Is it because Luke is not a major player when it comes to preaching in public? There is never any record of Luke doing any public speaking except maybe in Acts 16 but he is referring to the whole group and then he says that Lydia attended unto the things SPOKEN BY PAUL.

So we never find scripture that Luke is in the forefront but rather always in the background. In Acts 19 it says,

“29 And the whole city was filled with confusion: and having caught Gaius and Aristarchus, men of Macedonia, Paul's COMPANIONS IN TRAVEL, they rushed with one accord into the theatre.”

Paul had many companions in travel, but they were not all preachers. Luke was definitely one of Paul’s companions in travel, but the scripture seems to indicate that Luke was not the preacher type such as Silas and Timothy.

But Luke had excellent writing skills, probably more so than any of his companions. He could really teach through his writings and it also seems that he must have been a scribe, his writings of the book of Luke and Acts would indicate this.

When we get to the book of Colossians, Paul writes in the opening of the epistle,

“1 Paul, an apostle of Jesus Christ by the will of God, and Timotheus our brother,”

Once again, here Paul mentions Timothy at the beginning of the epistle but he does not mention Luke, even though Luke is with him.


Luke was not a preacher as Timothy was. Timothy was in the forefront because he preached to the people and the people knew Timothy. Luke was in the background doing his ministering work.

At the end of Colossians Paul says in chapter 4,

“9 With Onesimus, a faithful and beloved brother, who is one of you. They shall make known unto you all things which are done here.

10 Aristarchus my fellowprisoner saluteth you, and Marcus, sister's son to Barnabas, (touching whom ye received commandments: if he come unto you, receive him;)

11 And Jesus, which is called Justus, who are of the circumcision. These only are my fellowworkers unto the kingdom of God, which have been a comfort unto me.

12 Epaphras, who is one of you, a servant of Christ, saluteth you, always labouring fervently for you in prayers, that ye may stand perfect and complete in all the will of God.

13 For I bear him record, that he hath a great zeal for you, and them that are in Laodicea, and them in Hierapolis.

14 Luke, the beloved physician, and Demas, greet you.

Once again, Luke is in the background.


Luke is not listed with Marcus and Justus. Is it because Luke was not of the circumcision or because Luke was not a preacher? Why wasn’t Barnabas and Silas listed with them? They were of the circumcision also and they worked with Paul.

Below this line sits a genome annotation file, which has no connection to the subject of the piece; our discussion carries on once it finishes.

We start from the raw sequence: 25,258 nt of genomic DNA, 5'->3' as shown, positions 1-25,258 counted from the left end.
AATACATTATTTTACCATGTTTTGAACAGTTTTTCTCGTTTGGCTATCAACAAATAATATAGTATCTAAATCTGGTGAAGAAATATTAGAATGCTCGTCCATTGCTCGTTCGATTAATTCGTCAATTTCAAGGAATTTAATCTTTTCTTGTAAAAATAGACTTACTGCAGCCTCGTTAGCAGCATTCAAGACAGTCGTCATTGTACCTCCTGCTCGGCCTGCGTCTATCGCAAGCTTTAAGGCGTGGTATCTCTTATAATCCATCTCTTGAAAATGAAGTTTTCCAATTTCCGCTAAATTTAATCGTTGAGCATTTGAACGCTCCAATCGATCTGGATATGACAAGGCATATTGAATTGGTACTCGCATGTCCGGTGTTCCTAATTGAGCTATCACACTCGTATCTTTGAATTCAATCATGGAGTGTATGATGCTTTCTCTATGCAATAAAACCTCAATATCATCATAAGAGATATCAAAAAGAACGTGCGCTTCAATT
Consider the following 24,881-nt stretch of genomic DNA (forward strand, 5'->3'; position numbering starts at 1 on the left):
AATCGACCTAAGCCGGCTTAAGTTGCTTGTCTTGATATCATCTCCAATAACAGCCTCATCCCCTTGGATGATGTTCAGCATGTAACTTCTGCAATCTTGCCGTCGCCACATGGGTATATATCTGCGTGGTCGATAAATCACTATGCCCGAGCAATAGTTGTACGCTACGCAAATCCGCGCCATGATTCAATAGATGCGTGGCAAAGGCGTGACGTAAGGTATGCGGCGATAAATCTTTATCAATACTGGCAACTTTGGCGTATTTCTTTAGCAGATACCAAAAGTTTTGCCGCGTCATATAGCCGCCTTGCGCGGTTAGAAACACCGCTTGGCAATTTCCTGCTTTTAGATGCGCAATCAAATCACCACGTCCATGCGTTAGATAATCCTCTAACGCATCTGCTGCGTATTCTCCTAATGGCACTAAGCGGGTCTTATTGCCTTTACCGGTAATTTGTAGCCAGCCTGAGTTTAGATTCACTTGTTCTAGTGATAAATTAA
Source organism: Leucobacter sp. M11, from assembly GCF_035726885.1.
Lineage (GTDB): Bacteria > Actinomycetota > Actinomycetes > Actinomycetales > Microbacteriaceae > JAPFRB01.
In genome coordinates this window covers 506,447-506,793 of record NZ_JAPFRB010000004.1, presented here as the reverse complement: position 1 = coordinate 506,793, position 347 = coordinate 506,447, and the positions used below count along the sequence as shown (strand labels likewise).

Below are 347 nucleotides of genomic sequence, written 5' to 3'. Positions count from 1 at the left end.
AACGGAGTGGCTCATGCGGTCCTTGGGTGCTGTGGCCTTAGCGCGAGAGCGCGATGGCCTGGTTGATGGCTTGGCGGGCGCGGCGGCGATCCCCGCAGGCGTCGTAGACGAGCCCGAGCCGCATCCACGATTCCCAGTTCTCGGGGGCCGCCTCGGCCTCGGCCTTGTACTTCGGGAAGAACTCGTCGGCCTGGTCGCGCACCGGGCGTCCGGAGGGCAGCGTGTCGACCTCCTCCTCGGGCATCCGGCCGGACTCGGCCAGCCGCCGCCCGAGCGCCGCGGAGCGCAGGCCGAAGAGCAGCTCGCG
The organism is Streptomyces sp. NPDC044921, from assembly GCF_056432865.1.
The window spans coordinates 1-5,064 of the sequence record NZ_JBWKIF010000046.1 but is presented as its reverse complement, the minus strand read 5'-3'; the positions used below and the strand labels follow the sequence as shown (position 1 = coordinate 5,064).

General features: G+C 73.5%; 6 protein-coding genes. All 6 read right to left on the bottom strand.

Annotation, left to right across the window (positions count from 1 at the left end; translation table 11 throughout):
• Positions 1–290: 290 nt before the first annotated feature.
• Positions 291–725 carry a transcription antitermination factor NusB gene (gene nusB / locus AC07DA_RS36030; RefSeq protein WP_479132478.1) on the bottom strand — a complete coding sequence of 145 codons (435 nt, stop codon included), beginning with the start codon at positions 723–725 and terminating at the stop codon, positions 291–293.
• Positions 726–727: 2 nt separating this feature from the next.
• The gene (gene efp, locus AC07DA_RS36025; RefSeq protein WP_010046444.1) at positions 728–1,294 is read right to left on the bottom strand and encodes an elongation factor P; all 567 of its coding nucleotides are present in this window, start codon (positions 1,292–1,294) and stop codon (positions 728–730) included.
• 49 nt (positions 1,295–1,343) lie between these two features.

When we make the connection when Paul wrote Romans and Luke was with him and in Romans he is listed as Lucius and we go back to Acts 13 we can see that Lucius of Cyrene was of the circumcision, the new covenant church. He was there when Herod was the tetrarch.

So it seems that Luke was Paul’s private minister rather than a preacher and public speaker as many of the others.

As we go through the book of Acts we can see without a doubt that Luke was with Paul no later than Acts 16. He also mentions himself in Acts 19, 20, 21, 27 and 28 being with Paul.

Luke was with Paul almost throughout Paul’s entire ministry. He started out with him fairly early, went with him on most of his missionary journeys, went back to Jerusalem with him, was in the shipwreck with him on the island of Melita, went to Rome with him, was with him when he wrote his prison epistles and in Paul’s very last epistle in chapter 4 he said,

“11 Only Luke is with me. Take Mark, and bring him with thee: for he is profitable to me for the ministry.”

Not only was Luke one of Paul’s companions in travel, Luke was with him till the very end. I’m sure that Paul and Luke were dearest of friends. Luke was more like Paul’s butler than he was a public speaker.

Paul never sent Luke out to preach as he did the others, nor did Paul ever mention Luke in the beginning of any of his epistles as he did some of the others. But Luke was always with him, ministering unto the needs of the apostle Paul.

I’m not saying that Luke never preached at all, but rather that it was not his calling, it was not his gift. Teaching through writings, ministering, and exhortation, seemed to be Luke’s gifts, not public speaking.

We know that Paul wrote Galatians with his own hand, because he said so. He also said that he wrote the salutation of every epistle with his own hand. But we also know that other men wrote most of his epistles for him as in Romans 16 which says,

“22 I Tertius, who wrote this epistle, salute you in the Lord.”

Because that Luke was with him most of the time, it is very possible that Luke wrote some of Paul’s epistles for him, especially 2nd Timothy.

When Paul says in 2nd Timothy, “Only Luke is with me…”, well, if Paul did not write 2nd Timothy himself, then it seems like Luke could have been the one that wrote it for him.

So when we get to the book of Hebrews, if Luke possibly wrote some of Paul’s epistles for him, and if Luke did indeed write the book of Hebrews, then this would explain why some of the writings in Hebrews are very similar to the writings of Paul, because they could have had the same man behind the pen.

But from all indication it seems that Luke, as Barnabas and Silas, were all of the circumcision. Luke definitely was not a Gentile, for in Romans 16 Paul said Lucius was his kinsman.

So if Luke did indeed write the book of Hebrews, then this would make more sense, him being of the circumcision. But as always, God left the book of Hebrews without an author, and that is the way we should leave it.